Can dermopigmentation be reversed?
Updated: Jul 19
Hello, beautiful people!
Today I want to share with you some more of my day at the office.
A ton of people come to me looking into getting rid of old procedures. A type of interest that, unfortunately, has grown significantly.
The reasons are countless… from designs that do not match the client's face to obsolete techniques, coloration changes, and even ink displacement due to poorly performed procedures; it's a staggeringly long list of dissatisfactions.
The good news is that the field of Dermopigmentation has evolved a lot. New techniques, machines, and products are developed daily to assist those who are dissatisfied, simultaneously yielding increasingly better results for new procedures.
It is true that to date July 07th, 2020, there is no guarantee of complete pigment removal, as we do not yet have a 100% effective way to reverse dermopigmentation. Still, it is already possible to achieve good results with some techniques.
It's worth noting that, most of the existing options, in a nutshell, induce a controlled inflammatory process in the area, stimulating the action of macrophages, that is, a large phagocytic cell found in stationary form in the tissues or as a mobile white blood cell, especially at sites of infection. Macrophages can ingest and destroy bacteria and damaged cells, as well as pigment particles.
The dermopigmentation removal procedures currently available are called:
Water and salt are combined, forming a saline solution that is introduced into the skin with the dermograph, the machine used for dermopigmentation, similar to an electric pen.
The goal is to damage the skin with the needle of the equipment and the solution, causing local dryness. Consequently, when regenerated, the skin will expel the pigment in scab form.
This method is considered rudimentary, resulting in a less significant fading when compared to other techniques. Moreover, it increases the chances of hyperpigmentation and the emergence of keloid.
When applying acids, we use one or more types of chemical agents. The goal is to promote cell renewal through peeling, gradually removing the pigment from the skin.
This technique is only suitable for more current micropigmentation procedures.
In the case of very old procedures, or those that have undergone a lot of touch-ups, presenting a high density of ink, fading may not be as satisfactory.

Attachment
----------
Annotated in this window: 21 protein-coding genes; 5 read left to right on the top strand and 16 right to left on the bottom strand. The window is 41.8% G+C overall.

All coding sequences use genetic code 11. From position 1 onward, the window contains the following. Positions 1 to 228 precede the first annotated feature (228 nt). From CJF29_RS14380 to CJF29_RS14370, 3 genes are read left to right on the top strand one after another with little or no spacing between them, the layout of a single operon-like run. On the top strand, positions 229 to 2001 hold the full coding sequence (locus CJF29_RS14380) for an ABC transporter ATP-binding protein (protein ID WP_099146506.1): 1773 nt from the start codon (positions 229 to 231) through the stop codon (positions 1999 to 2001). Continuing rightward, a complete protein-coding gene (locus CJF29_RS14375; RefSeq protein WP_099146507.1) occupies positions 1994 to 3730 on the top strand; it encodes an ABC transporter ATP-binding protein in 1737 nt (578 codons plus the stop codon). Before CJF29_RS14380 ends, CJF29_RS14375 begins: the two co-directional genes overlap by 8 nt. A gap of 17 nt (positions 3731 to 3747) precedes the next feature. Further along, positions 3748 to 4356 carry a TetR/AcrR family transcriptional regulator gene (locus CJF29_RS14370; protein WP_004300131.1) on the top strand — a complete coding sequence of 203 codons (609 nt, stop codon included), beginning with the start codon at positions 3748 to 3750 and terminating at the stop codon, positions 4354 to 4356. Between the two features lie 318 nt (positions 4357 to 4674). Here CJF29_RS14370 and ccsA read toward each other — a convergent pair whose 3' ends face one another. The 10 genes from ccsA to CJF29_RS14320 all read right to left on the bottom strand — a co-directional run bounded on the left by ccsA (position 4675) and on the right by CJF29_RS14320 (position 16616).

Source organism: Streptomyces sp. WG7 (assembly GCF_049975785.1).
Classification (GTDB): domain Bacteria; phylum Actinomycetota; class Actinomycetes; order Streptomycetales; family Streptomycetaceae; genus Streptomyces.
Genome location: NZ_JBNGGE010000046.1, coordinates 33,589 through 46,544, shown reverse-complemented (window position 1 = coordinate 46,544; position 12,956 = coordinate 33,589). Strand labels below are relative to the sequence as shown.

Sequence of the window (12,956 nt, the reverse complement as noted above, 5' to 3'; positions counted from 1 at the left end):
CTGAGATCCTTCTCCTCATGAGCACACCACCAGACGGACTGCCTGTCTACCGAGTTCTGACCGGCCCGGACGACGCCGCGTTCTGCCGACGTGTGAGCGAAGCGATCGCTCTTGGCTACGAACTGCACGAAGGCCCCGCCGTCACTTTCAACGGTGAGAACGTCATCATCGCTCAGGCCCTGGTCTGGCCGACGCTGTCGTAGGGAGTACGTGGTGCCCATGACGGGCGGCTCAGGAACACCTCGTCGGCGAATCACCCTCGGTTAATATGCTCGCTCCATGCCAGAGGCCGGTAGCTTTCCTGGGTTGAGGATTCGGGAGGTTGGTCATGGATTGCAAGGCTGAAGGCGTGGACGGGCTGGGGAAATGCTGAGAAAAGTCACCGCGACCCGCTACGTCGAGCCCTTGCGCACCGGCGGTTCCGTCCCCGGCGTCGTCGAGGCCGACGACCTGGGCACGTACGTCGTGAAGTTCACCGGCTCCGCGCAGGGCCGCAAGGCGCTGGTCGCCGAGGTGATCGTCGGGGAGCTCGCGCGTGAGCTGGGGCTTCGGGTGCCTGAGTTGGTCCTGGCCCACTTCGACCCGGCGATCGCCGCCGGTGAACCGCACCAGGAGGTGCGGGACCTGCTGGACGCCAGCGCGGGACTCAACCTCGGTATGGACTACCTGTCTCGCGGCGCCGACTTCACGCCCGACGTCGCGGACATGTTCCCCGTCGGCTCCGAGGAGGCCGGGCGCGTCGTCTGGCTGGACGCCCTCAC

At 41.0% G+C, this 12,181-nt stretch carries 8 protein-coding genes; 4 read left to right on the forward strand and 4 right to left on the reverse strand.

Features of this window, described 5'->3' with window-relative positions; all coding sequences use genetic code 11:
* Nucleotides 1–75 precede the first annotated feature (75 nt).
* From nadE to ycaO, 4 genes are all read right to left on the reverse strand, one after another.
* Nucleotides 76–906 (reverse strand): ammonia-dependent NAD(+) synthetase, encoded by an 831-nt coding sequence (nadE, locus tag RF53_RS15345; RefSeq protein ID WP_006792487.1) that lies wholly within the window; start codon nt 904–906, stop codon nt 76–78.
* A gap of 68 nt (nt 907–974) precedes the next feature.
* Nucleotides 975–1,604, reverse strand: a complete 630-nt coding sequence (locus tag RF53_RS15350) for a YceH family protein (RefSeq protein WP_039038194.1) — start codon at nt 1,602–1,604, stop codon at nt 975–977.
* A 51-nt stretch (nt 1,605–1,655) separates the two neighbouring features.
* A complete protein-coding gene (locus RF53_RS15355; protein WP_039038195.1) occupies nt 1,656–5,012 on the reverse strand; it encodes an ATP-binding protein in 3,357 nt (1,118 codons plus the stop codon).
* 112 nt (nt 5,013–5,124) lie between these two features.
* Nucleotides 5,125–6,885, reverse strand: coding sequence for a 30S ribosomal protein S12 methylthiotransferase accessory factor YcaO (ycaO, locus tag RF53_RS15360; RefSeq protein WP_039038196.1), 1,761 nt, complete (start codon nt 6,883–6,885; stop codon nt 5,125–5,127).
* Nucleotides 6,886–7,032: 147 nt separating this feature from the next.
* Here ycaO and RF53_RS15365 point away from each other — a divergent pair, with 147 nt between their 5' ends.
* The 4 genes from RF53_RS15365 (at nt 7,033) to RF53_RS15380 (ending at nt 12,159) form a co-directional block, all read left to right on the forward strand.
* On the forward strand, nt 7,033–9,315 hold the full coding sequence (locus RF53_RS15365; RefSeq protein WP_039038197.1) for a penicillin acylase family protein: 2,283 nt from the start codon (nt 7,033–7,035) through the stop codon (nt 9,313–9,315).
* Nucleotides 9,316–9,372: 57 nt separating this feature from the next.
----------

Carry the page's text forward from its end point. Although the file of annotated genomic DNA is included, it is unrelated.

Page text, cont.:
Plasma jet / electrocautery
The objective of both types of equipment is to cause a controlled burn, inducing an inflammatory process, which will trigger defense cells to heal the skin, increasing the presence of macrophage cells that will help decrease the pigment in the area.
Through this method, it is possible to achieve significant fading. However, such a procedure should only be performed by an outstandingly skilled and careful professional as this equipment can easily cause irreversible damage to the skin.
In this case, a specialist physician exfoliates the pigmented area to remove the outer and middle layers of the skin.
This process accelerates cell renewal, and the pigments deposited on the skin are entirely eliminated.
It is the most aggressive of the conventional methods, performed under anesthesia.
When successfully executed, it removes the most superficial layers of cells, and it can even reach the dermal plane.
This method is the most complex and reserved for specific cases. It consists of literally removing the pigmented skin. The chances of scaring in the area are higher.
The procedure can only be done by an experienced doctor.
The laser fragments the pigment into tiny particles that are later eliminated by macrophages. "The procedure is not painless, but it can be tolerated."
The most commonly used types of laser are the Q-Switched Nd-YAG and the Alexandrite. The laser selection will depend on the shade of the ink to be removed. For reddish colors and warm tones, Nd-YAG is the most recommended, while for darker pigments of very cold tones, Alexandrite is more effective.
Regardless of the laser chosen (Nd-YAG or Alexandrite), it is interesting to look for a laser with Pico seconds technology. It will ensure you a fast result and greater safety regarding the integrity of the skin and hair.
As previously mentioned, none of the options guarantees total removal. But all, without exception, can cause skin trauma, leaving visible scars. For this reason, it is crucial to emphasize that all the methods mentioned above must be performed by qualified and experienced professionals.
Twenty years of experience in cosmetology and thousands of dermopigmentations later, I consider laser removal the most effective and safer way to reverse dermopigmentation.
I work in partnership with renowned doctors in the USA and Brazil, leaving the removal procedures to them and, only after the final result, I perform a new dermopigmentation to harmonize and sometimes even camouflage small details that the laser could not completely erase.
When you decide to do a dermopigmentation, research, and evaluate very well the type of technique that will be used and the professional who will work on your skin. Ask for references, if possible, take the time to visit the site where the procedure will be done, and have all your questions answered.
Dermopigmentation removal is much more complex than you think.
Now it's your turn to tell me if this post has helped you in any way!
Leave your opinion in the comments section here on the blog or any of my social media platforms.
Feel free to ask any questions you may have, and topic suggestions for future posts are more than welcome!
It's always a pleasure connecting with you.